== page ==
Sunday, July 24, 2016

Agamemnon by Aeschylus; translated by Robert Fagles

A seething queen lies in wait to kill the king

For ten years, Clytaemnestra has been anticipating her husband’s return from the Trojan War.  Outwardly rejoicing at his arrival, inwardly she murderously resents his decision to sacrifice their daughter Iphigenia at the war's outset, in order to propitiate the goddess Artemis and summon the winds to blow the Greek fleet to Troy.  To make things worse, Agamemnon has brought back a present for himself, one of the spoils of Troy, Priam’s daughter, Apollo’s priestess, Cassandra the prophet.  Clytaemnestra honors her husband by laying down precious crimson tapestries for him to tread upon as he enters the house.  At first the King demurs, then acquiesces to the presumptuous idea.  Cassandra, dressed as a priestess of Apollo, refuses to speak.  The Queen enters the house, then Cassandra has a prophetic vision of death, her death, Agamemnon’s death, and all the previous deaths that have occurred in the house of Atreus.  She rips off her priestly garments, curses Apollo and goes inside.  The door to the house opens, revealing a ghastly scene.  Meanwhile, a chorus of old men comment on the action.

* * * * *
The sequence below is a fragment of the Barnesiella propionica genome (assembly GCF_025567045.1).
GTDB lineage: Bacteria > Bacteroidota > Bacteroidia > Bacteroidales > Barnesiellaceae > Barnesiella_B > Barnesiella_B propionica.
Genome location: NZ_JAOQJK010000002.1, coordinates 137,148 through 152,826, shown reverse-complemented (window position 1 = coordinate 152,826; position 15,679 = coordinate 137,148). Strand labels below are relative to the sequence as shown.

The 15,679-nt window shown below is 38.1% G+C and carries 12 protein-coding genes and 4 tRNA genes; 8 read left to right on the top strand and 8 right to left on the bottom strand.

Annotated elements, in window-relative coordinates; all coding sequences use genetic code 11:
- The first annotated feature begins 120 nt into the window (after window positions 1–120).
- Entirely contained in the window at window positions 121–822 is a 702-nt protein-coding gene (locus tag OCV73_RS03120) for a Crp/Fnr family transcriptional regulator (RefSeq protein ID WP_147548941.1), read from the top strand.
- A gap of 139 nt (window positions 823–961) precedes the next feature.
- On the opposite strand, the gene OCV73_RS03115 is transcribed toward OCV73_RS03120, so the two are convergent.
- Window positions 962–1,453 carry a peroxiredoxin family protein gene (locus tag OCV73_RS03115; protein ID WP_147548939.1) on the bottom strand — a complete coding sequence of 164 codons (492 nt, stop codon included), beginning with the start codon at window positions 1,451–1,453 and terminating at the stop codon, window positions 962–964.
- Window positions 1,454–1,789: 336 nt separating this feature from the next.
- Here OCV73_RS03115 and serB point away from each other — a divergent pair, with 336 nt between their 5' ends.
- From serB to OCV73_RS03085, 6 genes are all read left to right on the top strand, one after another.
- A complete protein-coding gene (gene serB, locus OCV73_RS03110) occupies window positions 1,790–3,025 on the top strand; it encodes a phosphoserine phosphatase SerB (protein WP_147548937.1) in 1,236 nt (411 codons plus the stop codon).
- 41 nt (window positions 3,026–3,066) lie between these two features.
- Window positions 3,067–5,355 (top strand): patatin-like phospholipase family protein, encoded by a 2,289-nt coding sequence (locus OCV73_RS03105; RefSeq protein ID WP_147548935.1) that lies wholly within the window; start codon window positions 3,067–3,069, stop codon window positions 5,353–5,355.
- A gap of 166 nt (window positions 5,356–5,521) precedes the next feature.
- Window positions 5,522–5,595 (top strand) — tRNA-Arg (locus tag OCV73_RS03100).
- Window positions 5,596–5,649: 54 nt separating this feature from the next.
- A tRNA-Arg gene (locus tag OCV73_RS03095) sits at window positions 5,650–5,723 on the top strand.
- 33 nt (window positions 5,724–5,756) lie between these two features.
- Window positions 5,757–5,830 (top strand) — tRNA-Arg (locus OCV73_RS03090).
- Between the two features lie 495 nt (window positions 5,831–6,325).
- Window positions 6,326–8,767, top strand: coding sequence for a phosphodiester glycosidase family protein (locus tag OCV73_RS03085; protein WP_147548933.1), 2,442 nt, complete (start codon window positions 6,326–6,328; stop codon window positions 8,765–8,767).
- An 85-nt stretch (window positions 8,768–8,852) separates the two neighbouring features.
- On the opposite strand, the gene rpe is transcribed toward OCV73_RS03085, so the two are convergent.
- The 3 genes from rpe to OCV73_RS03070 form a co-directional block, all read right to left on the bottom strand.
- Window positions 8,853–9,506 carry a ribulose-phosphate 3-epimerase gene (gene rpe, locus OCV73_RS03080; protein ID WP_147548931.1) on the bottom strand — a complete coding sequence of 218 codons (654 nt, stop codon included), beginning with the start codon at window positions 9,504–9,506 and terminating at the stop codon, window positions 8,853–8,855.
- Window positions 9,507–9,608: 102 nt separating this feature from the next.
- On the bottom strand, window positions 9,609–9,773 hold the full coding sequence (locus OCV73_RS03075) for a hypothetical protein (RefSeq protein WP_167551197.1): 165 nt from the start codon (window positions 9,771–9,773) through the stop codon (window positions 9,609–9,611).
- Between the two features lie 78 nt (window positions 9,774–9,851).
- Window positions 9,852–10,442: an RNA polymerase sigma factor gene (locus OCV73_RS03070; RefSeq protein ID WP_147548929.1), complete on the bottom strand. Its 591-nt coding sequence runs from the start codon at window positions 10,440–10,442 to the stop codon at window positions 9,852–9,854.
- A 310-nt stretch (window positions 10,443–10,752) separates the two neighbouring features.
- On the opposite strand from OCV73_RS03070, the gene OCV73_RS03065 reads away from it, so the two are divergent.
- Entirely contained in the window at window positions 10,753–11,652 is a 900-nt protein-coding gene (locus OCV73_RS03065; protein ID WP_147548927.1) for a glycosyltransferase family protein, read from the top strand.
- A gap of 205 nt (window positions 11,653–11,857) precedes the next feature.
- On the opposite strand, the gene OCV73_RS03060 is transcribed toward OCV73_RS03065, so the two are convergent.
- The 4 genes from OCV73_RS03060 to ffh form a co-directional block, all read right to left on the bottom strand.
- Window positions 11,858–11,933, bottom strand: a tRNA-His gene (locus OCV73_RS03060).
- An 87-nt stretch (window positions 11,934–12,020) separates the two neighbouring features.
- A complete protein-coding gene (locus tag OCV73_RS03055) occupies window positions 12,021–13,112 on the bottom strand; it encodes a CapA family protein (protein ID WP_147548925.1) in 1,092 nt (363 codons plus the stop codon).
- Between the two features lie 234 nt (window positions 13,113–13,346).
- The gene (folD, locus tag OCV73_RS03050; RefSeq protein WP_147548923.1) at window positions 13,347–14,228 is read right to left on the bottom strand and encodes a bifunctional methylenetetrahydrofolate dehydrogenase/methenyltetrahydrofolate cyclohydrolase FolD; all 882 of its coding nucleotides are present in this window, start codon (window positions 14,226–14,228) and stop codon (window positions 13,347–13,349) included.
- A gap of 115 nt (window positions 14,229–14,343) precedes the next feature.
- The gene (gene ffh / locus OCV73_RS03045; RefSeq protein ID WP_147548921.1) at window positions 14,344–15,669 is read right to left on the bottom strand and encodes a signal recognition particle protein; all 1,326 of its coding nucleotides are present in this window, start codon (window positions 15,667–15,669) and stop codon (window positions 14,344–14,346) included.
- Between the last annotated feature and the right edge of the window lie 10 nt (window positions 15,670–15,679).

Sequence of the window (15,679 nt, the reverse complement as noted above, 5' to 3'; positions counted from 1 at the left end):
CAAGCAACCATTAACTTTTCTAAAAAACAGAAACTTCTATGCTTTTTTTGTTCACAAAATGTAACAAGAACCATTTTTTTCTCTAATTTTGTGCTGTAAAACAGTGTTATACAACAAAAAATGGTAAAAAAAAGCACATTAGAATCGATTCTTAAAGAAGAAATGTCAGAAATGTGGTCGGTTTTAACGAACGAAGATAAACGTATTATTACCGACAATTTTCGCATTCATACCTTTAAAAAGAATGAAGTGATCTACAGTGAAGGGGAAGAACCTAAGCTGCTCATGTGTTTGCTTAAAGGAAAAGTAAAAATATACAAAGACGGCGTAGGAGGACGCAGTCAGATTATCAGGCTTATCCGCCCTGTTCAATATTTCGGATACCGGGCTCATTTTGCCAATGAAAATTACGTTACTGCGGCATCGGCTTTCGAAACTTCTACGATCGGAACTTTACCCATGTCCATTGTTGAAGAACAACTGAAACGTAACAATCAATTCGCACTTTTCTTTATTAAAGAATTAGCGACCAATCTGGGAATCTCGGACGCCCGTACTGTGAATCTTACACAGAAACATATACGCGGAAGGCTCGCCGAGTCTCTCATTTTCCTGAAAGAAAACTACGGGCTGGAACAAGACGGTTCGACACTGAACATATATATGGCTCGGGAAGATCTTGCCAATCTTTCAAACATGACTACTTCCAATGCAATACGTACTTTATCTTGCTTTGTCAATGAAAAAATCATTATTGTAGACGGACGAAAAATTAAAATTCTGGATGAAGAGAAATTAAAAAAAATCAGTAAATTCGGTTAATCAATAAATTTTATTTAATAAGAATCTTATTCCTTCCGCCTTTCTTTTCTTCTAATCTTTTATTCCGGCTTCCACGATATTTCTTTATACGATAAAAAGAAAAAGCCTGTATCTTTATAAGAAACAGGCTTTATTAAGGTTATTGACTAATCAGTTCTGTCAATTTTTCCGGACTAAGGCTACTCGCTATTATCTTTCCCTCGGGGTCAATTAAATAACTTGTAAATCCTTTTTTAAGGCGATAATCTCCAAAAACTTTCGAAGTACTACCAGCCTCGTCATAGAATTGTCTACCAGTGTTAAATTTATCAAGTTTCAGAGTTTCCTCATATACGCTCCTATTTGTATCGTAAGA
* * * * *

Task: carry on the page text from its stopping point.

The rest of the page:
This was amazingly good, so profound, so angry at the evil in the world, and studded with amazing imagery.  The play is about war and the legacy of war.  There is also a strong feminist streak.  Clytaemnestra has had enough – she is going to overthrow the patriarchy.  The Athenian audience would contrast her with Penelope – one gone half mad with vindictive hatred and the other with hopeful loyalty.  The truths this 2,500 year old play tells about war and human nature are the same truths today.  The joy of the warrior at returning home; the resentment of the women at being pawns.  Women bear the brunt of the brutality.

The poetry is excellent, written by a soldier writing about war. One of the first images is the truly terrifying one of a gagged Iphigenia hoisted up like a goat to be slaughtered.  The echoes in the plot and the imagery are found in the framing story of the House of Atreus – the child murders.  The play is riddled with net and yoke images, of people trapped by fate and their own choices.  The King walks on the tapestries, the Queen stabs him to death.  The violence at home echoes the violence at Troy.

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